Artist Emily Garfield maps places that don't exist. "I think that's related to the way cities grow in real life."

Emily Garfield like to say that she grows cities. With pen, ink, and watercolor, the Boston-based artist creates maps of imaginary places that tap into the essence of urban form.

"They evolve as I draw," she says of her free-form cartographs. "I think that's related to the way cities grow in real life."

"Pulses (Cityspace #216)"

Garfield has long been interested by the presentation of architecture in visual art. The inviting, surrealist arcades and sidewalks of the Italian painter Giorgio de Chirico inspired Garfield to begin producing her own street-level dreamscapes as an art student at Brown University.

But it was when she created her first aerial view of a fantasy city—an abstract web of streets, bridges, and blocks—that she got a particularly positive response from other people. Even without any text, Garfield's drawings were strongly recognizable as maps. And viewers connected to that.

"Stepping Stones (Cityspace #94)"

"With a few exceptions, my drawings don't describe real places," says Garfield. "I don’t label streets or give direction. My rivers are barely identifiable. They're very abstract. But people still identify them as maps right away. They put themselves into that space."

Garfield attributes this recognizability to the fractal quality of her maps—the complex pattern that repeats, ad infinitum, into the corners of her pages. Real cities, and especially ones that have grown mostly from the bottom-up, are often fractal in form when examined from above.

"It's interesting, because my cities are technically built 'top-down,' since they're only coming from me," says Garfield. "But I’m drawing them as if they’re a more organic city where people self-organize and gather in neighborhoods like they would in a real city."

"Infotrails (Cityspace #213)"

She's expanded her practice into offering imaginary map-making workshops at various museums and maker spaces in the Boston area. Kids tend to connect more readily to the fantastical prompt, she says, but some adults run with it, too.

"I had a woman who was a quilter, and was used to making repetitive, geometric patterns, and she got really into it that way," Garfield says. "But everyone gets it eventually. Everyone has an idea of a map in their head."

"Composite 6 (Kennebunk / Airspace)"
"Antique Plans (Cityspace #181)"
"Boston, MA"—one of a few "real" maps Garfield has created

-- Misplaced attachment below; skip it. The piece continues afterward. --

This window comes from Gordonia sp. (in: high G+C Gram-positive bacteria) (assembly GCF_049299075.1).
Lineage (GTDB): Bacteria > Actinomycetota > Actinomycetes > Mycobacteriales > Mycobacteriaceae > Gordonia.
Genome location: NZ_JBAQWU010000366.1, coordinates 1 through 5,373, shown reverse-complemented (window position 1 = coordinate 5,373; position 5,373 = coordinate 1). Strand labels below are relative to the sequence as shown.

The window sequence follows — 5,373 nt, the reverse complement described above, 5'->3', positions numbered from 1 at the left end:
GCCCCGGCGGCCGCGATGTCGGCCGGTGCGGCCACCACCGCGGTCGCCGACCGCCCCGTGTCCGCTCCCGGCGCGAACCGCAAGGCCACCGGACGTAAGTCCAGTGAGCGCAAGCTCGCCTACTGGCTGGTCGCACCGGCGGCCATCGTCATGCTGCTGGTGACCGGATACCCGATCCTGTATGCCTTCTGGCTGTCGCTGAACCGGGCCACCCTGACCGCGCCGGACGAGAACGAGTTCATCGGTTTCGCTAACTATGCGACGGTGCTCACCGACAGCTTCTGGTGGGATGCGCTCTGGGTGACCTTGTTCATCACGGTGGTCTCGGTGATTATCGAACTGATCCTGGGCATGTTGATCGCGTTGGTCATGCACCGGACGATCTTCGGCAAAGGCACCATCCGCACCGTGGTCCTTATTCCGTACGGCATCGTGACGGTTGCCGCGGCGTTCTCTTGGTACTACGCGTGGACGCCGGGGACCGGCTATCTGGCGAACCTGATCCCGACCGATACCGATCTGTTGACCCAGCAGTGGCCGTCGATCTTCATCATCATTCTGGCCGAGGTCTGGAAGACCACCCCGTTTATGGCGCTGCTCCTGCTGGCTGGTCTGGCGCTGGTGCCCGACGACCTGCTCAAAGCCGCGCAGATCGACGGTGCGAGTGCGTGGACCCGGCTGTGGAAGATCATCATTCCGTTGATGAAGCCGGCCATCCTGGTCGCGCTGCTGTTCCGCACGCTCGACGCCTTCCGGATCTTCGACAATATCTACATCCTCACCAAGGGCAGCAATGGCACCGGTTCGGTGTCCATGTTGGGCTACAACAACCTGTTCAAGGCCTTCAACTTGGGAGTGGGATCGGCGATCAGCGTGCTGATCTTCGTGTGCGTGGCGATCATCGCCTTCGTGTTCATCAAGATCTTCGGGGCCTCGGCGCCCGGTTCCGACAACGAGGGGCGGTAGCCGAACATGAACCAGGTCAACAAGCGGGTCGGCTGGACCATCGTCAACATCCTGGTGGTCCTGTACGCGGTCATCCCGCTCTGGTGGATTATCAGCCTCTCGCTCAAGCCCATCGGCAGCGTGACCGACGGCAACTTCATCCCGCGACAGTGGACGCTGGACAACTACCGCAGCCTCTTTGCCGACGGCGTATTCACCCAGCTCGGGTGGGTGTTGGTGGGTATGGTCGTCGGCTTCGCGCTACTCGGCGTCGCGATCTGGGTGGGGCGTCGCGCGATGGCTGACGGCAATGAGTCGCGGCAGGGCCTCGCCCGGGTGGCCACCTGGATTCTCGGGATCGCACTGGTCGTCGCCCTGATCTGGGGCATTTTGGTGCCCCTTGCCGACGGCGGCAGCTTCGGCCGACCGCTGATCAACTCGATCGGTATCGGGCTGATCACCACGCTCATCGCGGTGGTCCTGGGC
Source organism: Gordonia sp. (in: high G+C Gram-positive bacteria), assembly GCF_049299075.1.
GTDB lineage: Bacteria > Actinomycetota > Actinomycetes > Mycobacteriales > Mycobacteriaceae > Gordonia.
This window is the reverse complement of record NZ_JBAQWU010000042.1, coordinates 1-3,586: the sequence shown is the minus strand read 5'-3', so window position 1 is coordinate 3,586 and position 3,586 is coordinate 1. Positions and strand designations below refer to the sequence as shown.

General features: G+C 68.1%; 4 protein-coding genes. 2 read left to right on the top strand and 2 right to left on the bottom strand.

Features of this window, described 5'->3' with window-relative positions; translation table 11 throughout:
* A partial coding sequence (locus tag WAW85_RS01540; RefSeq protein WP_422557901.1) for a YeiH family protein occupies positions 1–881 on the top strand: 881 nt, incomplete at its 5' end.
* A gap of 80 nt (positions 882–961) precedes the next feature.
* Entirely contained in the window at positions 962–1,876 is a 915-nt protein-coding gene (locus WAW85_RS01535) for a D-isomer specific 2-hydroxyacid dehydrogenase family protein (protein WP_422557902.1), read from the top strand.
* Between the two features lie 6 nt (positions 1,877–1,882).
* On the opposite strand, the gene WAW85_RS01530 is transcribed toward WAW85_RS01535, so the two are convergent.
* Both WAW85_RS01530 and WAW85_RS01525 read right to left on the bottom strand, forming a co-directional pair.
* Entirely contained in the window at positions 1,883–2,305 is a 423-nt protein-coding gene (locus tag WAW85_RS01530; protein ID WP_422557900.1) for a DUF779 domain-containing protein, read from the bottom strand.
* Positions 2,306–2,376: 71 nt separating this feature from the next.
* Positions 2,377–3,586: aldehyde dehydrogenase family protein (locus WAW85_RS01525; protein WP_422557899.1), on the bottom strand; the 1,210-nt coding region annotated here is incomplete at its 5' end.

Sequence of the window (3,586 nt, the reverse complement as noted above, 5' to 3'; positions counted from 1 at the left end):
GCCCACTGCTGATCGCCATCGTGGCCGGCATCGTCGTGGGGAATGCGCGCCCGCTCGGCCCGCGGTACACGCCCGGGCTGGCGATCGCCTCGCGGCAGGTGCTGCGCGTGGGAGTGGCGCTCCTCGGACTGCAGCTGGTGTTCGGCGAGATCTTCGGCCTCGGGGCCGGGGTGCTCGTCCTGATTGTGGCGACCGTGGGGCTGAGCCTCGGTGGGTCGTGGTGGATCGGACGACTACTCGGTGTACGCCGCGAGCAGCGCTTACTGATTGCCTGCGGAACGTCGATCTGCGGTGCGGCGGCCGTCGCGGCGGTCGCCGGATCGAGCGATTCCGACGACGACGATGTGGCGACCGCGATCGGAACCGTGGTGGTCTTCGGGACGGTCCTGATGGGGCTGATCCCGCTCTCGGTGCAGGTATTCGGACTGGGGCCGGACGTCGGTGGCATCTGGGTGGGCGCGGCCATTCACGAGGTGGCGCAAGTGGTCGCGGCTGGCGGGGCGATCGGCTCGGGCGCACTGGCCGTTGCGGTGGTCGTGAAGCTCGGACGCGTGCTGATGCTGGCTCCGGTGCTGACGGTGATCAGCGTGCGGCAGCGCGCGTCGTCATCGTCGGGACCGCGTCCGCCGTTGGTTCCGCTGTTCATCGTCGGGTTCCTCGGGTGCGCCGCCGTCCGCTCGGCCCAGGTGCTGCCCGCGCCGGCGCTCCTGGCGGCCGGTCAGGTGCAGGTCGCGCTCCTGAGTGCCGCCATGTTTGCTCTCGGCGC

"Sunrise Fields (Cityspace #151)"
"Branching Networks (Cityspace #178)"
Mapmakers at one of Garfield's recent workshops.

All images courtesy of Emily Garfield.

About the Author

Most Popular

  1. A pedestrian wearing a protective face mask walks past a boarded up building in San Francisco, California, U.S., on Tuesday, March 24, 2020. Governors from coast to coast Friday told Americans not to leave home except for dire circumstances and ordered nonessential business to shut their doors.
    Equity

    The Geography of Coronavirus

    What do we know so far about the types of places that are more susceptible to the spread of Covid-19? In the U.S., density is just the beginning of the story.

  2. photo: A lone tourist in Barcelona, one of several global cities that have seen a massive crash in Airbnb bookings.
    Coronavirus

    Can Airbnb Survive Coronavirus?

    The short-term rental market is reeling from the coronavirus-driven tourism collapse. Can the industry’s dominant player stage a comeback after lockdowns lift?

  3. Illustration: two roommates share a couch with a Covid-19 virus.
    Coronavirus

    For Roommates Under Coronavirus Lockdown, There Are a Lot of New Rules

    Renters in apartments and houses share more than just germs with their roommates: Life under coronavirus lockdown means negotiating new social rules.

  4. Equity

    We'll Need To Reopen Our Cities. But Not Without Making Changes First.

    We must prepare for a protracted battle with coronavirus. But there are changes we can make now to prepare locked-down cities for what’s next.

  5. photo: a For Rent sign in a window in San Francisco.
    Coronavirus

    Do Landlords Deserve a Coronavirus Bailout, Too?

    Some renters and homeowners are getting financial assistance during the economic disruption from the coronavirus pandemic. What about landlords?

×